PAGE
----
Sun Ra's Journey To Moers

Greg Drusdow By

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Sun Ra contacted the cosmic coordinator in such cases and instructed the Arkestra to play an anti-rain chorus before going on stage to get the rain to stop...
This story first appeared in the 1996 Moers Jazz Festival program.

For those who attended the Moers Festival in 1979, they should remember the closing show of the last night as being one of the most exceptional events in the Moers Festival history—the night the Sun Ra Arkestra landed there.

Getting Sun Ra to bring the Arkestra was quite a challenge to festival organizer and impresario Burkhard Hennen, since at the Moers Festival in 1978 he told me that he had tried several times to contact Sun Ra to arrange for them to come. Each time he would talk with Sun Ra on the telephone, Ra talked of mathematical equations, interplanetary structures, cosmic alignments and other subjects that made the reality of organizing a performance quite difficult. This type of discussion was quite typical with Sun Ra, and since I had often experienced that type of dialog with him before, I promised Burkhard to try to convince him into coming to Moers.

Some months later, I was at the Squat Theater in the Chelsea district of New York City after a four hour set by the Arkestra during which Sun Ra was focusing heavily on the subject of discipline in the "cosmo drama" segments that made up that performance. I talked with Ra backstage where he was "holding court," as he would often do between sets, talking about all manner of subjects and issues to a group of people that gathered around him and listened to whatever direction the discussion would go.

I first reaffirmed to Ra my agreement that the lack of discipline was one of the major problems on Planet Earth. He then began a discourse of nearly 30 minutes on the subject touching on how he chose to live in the United States rather than Europe because there were more problems that he wanted to solve for the citizens of the USA even though it would be easier for him and the Arkestra to live and work in Europe. He talked about how he went to the United Nations and demanded to speak to the person in charge and found that there was no one who could speak on behalf of the planet—so he challenged how could they call themselves the United Nations, suggesting that possibly if they changed their name to United Governments, they would have a better chance of understanding what was needed to do to organize. He touched on how he was offered the job of Minister of Culture in France, but turned it down since there was so much work to do in straightening out the discipline problems in America.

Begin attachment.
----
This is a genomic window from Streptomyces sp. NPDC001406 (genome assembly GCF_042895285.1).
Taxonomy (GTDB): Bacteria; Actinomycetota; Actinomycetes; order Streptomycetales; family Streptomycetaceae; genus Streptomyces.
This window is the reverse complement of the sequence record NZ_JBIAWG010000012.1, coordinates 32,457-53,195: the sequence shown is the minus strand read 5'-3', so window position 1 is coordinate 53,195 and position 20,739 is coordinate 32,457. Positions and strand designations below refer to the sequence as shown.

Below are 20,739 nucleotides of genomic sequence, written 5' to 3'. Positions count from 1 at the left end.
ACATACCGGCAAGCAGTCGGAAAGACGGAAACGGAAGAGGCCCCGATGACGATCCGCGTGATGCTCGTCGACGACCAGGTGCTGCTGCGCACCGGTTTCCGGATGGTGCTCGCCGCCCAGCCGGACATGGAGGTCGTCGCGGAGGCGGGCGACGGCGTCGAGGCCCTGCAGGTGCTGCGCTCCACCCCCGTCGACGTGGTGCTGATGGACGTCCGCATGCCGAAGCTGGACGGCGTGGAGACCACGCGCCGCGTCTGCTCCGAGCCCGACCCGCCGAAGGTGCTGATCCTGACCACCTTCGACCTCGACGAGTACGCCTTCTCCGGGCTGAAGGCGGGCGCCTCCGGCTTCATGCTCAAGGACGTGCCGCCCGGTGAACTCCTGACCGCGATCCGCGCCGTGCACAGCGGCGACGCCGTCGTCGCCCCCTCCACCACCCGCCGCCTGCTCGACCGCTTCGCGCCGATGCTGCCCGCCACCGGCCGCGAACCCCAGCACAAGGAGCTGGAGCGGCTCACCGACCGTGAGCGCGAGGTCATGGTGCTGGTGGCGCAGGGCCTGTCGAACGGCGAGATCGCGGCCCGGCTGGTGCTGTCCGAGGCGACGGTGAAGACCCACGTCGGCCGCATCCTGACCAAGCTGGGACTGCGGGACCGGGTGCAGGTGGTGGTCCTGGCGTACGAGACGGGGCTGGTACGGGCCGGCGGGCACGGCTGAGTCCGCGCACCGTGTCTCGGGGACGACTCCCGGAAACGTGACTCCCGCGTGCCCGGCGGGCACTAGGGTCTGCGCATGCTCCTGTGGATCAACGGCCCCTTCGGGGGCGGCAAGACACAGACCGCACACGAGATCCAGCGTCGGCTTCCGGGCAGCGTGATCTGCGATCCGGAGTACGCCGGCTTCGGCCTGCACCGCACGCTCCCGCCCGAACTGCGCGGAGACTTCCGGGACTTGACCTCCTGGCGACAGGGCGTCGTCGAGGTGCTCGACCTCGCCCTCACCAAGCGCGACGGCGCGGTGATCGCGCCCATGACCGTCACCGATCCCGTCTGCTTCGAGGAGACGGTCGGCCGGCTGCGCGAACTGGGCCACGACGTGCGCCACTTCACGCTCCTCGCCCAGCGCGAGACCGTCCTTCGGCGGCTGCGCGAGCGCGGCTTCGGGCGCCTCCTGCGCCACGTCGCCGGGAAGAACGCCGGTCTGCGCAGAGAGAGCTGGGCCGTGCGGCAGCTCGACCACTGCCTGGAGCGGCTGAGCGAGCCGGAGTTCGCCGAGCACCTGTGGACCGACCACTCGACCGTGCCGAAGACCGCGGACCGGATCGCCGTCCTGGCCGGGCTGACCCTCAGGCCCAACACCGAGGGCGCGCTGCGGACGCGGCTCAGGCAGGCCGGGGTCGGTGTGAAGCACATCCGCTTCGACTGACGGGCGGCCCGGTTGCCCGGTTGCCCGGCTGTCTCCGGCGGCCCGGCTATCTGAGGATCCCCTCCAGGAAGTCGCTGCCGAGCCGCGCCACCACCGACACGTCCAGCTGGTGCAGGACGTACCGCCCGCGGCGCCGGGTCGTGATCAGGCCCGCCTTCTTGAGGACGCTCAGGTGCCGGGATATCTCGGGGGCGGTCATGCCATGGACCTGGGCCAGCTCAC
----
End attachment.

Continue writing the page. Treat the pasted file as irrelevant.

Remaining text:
I then suggested to Ra that America was not the only country with problems. I told him "You know Sun Ra, the Germans lack discipline." His animated response to this went on for nearly another half hour as he talked about how the social and political problems historically in Germany brought the planet to near destruction and how Berlin as a city under siege with a wall keeping people from escaping in any direction was an example for how we are earthbound due to the discipline problems. I then suggested to Ra that there was a place in Germany where he could communicate his ideas about discipline and the future to the German people, at a place (the Moers Festival) where key people gathered each year that would listen to and understand his message and perhaps do something to resolve these problems.

Sun Ra instantly agreed that this would be an important thing to do in light of the destiny of the planet, so the connection was made that led to Sun Ra not only agreeing to come to Moers, but seeing that as an important priority. There were, though, some unusual events that happened when the Arkestra arrived to communicate with the German people. In 1979, the festival was held on the same site as today, but without a tent. It began raining heavily one hour before the Arkestra was scheduled to perform and the audience was getting soaked. As the stage was being set up for the nearly 20 musicians, the rain showed no signs of stopping, which disturbed Ra greatly. "I want the people to be able to concentrate on what I have to say and understand this discipline message" were his words before he went to the musicians tent and had what he termed a "conversation with the fellas." This later was clarified by Ra to be a talk with the cosmic forces to get them to stop the rain. James Jackson, the bassoonist and African drummer in the band, remembers that Sun Ra contacted the cosmic coordinator in such cases and instructed the Arkestra to play an anti-rain chorus before going on stage to get the rain to stop during the performance.



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